From Frieze London to Picasso’s Portraits: unmissable events and top picks for contemporary art lovers

From Arts fair Frieze London in Regent’s Park to the much-awaited Picasso’s Portraits show at the National Portrait Gallery, find inspiration for your interiors on London’s buzzing arts scene.

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Arts fair Frieze London is to the world of contemporary art what Glastonbury is to music — the highlight of the art year. In all, 160 galleries are taking part and £50 million is spent on hotels, restaurants, taxis and shopping by the visitors it attracts. And that’s before you add what they spend on the art.

This year’s event starts October 6 in Regent’s Park but it is hard to see it all. You might like to try Frieze Bespoke — a two-hour private tour with expert guides, for up to four people. The price of £350 sounds steep but admission to the fair alone would be about £160 for four adults.

Don’t miss Julie Verhoeven’s performance art in the main Frieze tent. Called Toilet Attendant, it involves her dressing in PVC and wheeling a trolley around the ladies’ loos. Men will find a cardboard cut-out of her in the gents. The smallest room’s reputation as the funniest space in the house is reconfirmed.




I love the free Frieze Sculpture Park in Regent’s Park, where 18 of the 20 works exhibited will remain in situ until the end of January. Download the free app and take a private guided tour of sculptures including those by Claes Oldenburg, Lynn Chadwick and Conrad Shawcross.

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Veg out: see Claude Lalanne’s bronze Le Chou de Milan (2016) in Regent’s Park (Courtesy of Ben Brown Fine Arts, London)

Don’t miss Claude Lalanne’s enchanting cabbage on legs. The French artist, 90, is also known for her highly wearable jewellery, available through Louisa Guinness Gallery.




Too tired to leave your sofa? Try Tiqui Atencio’s new book, Could Have, Would Have, Should Have.

Do try this at home: Tiqui Atencio’s book reveals the collecting secrets of some of the world’s most renowned art lovers

A noted collector herself, Atencio has asked some of the world’s greatest art lovers, including Fatima Maleki, Kenny Schachter and Eli Broad, to reveal their collecting strategies. It’s a must-read for anyone starting their own collection.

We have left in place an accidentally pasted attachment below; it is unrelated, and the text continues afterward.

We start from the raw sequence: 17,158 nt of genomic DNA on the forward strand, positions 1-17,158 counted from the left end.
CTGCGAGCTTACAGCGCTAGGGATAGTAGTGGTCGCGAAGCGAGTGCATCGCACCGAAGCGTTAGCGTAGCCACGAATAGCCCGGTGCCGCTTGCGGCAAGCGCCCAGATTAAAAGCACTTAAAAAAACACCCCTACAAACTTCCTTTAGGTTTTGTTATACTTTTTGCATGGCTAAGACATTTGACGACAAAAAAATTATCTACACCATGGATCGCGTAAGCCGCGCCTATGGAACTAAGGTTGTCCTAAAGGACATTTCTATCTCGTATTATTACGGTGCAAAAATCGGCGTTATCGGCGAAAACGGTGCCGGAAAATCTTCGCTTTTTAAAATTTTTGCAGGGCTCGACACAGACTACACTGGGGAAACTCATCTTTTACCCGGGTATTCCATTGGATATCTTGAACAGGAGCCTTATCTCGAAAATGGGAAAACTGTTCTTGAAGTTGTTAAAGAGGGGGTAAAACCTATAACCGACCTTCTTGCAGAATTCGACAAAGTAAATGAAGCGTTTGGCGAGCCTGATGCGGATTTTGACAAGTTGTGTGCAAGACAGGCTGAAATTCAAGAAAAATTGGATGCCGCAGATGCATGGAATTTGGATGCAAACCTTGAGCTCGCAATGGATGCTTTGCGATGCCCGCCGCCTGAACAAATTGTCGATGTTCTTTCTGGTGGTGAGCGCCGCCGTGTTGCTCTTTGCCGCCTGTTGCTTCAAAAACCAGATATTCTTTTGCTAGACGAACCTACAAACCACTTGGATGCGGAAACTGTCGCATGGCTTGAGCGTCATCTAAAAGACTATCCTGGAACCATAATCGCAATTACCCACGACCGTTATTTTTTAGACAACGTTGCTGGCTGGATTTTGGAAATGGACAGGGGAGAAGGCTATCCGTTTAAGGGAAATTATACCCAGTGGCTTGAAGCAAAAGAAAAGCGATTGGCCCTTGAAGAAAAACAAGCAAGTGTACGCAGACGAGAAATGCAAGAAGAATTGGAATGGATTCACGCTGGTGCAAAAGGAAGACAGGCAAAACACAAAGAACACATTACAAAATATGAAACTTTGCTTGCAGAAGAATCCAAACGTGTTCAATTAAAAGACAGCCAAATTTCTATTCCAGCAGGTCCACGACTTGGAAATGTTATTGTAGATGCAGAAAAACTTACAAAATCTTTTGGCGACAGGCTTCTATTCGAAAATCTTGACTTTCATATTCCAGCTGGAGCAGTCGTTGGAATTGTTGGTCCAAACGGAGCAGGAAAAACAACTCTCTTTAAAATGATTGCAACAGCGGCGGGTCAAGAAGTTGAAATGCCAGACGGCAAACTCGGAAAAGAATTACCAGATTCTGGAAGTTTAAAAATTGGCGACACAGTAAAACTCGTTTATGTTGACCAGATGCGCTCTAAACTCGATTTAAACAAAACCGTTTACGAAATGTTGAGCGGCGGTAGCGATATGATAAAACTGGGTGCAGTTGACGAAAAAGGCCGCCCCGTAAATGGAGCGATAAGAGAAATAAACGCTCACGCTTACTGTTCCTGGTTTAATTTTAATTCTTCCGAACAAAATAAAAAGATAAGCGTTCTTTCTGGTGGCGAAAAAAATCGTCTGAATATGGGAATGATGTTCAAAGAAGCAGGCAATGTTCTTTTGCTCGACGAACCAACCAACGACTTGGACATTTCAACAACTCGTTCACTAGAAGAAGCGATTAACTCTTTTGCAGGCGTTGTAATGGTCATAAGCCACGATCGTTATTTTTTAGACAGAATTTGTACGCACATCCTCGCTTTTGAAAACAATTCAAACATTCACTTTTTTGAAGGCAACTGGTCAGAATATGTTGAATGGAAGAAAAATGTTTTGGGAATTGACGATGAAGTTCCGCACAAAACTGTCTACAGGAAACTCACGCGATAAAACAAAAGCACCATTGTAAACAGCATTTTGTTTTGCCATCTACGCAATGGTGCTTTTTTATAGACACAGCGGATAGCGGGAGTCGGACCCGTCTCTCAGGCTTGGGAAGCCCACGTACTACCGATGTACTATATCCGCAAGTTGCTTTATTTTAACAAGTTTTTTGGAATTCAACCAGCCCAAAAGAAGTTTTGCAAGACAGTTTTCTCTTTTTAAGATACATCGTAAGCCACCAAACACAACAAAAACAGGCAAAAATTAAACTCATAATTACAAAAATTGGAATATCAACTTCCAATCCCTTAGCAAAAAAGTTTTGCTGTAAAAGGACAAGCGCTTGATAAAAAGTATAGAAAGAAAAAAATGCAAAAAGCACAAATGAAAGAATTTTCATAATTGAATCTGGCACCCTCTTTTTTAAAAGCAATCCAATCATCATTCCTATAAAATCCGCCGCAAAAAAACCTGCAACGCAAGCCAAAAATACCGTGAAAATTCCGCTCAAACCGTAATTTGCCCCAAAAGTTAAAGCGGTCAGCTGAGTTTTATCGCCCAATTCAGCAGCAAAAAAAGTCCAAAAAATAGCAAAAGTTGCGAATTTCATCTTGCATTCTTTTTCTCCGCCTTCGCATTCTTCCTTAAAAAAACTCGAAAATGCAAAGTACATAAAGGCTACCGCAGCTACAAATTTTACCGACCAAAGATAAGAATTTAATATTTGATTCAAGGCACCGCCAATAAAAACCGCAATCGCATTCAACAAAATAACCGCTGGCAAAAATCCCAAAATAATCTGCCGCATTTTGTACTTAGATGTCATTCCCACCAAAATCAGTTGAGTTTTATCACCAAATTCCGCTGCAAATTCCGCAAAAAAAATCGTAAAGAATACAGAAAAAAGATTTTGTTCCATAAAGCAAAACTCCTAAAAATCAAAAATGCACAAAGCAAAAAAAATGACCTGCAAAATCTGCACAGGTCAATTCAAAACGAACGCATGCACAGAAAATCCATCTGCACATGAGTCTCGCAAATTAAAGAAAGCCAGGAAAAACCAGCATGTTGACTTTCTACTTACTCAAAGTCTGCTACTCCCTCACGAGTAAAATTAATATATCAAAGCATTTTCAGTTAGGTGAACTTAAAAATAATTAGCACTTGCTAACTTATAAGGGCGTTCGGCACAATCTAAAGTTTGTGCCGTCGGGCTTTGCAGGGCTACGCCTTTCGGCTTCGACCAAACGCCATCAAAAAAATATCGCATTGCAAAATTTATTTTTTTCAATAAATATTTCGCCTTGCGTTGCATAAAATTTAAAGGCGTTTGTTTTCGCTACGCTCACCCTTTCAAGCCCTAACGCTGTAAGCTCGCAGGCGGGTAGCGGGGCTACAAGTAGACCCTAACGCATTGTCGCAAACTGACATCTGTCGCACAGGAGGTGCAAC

Or listen in to the Serpentine’s Miracle Marathon Weekend, broadcast live over Serpentine radio on October 8/9, when writers, artists, scientists and philosophers — including Gilbert & George, Edna O’Brien and Marcus du Sautoy — will discuss ritual, miracles and magical thinking.




French artist Philippe Parreno takes over the Turbine Hall at Tate Modern from Tuesday for the latest Hyundai commission.

In residence: Philippe Parreno (Andrea Bossetti)

Remember Louise Bourgeois’ spider, Olafur Eliasson’s blazing sun and Ai Weiwei’s sunflower seeds? This will be a similar “immersive experience” from one of the greatest artists working with acoustics, lighting, flying objects and film. Essential viewing and lots of fun.




Portrait of Olga Picasso: by Pablo Picasso, 1923 (Private Collection © Succession Picasso/DACS London, 2016)

The long-awaited Picasso’s Portraits show opens at the National Portrait Gallery on Tuesday with images of lovers, friends and family including this captivating 1923 portrait, above, of his first wife, Olga.

Picasso used portraiture to develop relationships and strengthen bonds. He rarely took commissions and this is the first major exhibition of his portraits since 1996.

Picasso in pen and ink: Flutiste Assise et Dormeuse (1933). Mayfair gallery Omer Tiroche is showing and selling more than 30 of the artist’s works on paper (Courtesy of Gallery Omer Trioche)

If the National Portrait Gallery’s fabulous show tempts you to buy, head straight to Mayfair gallery Omer Tiroche for the Picasso on Paper show, where prices start at £15,000.


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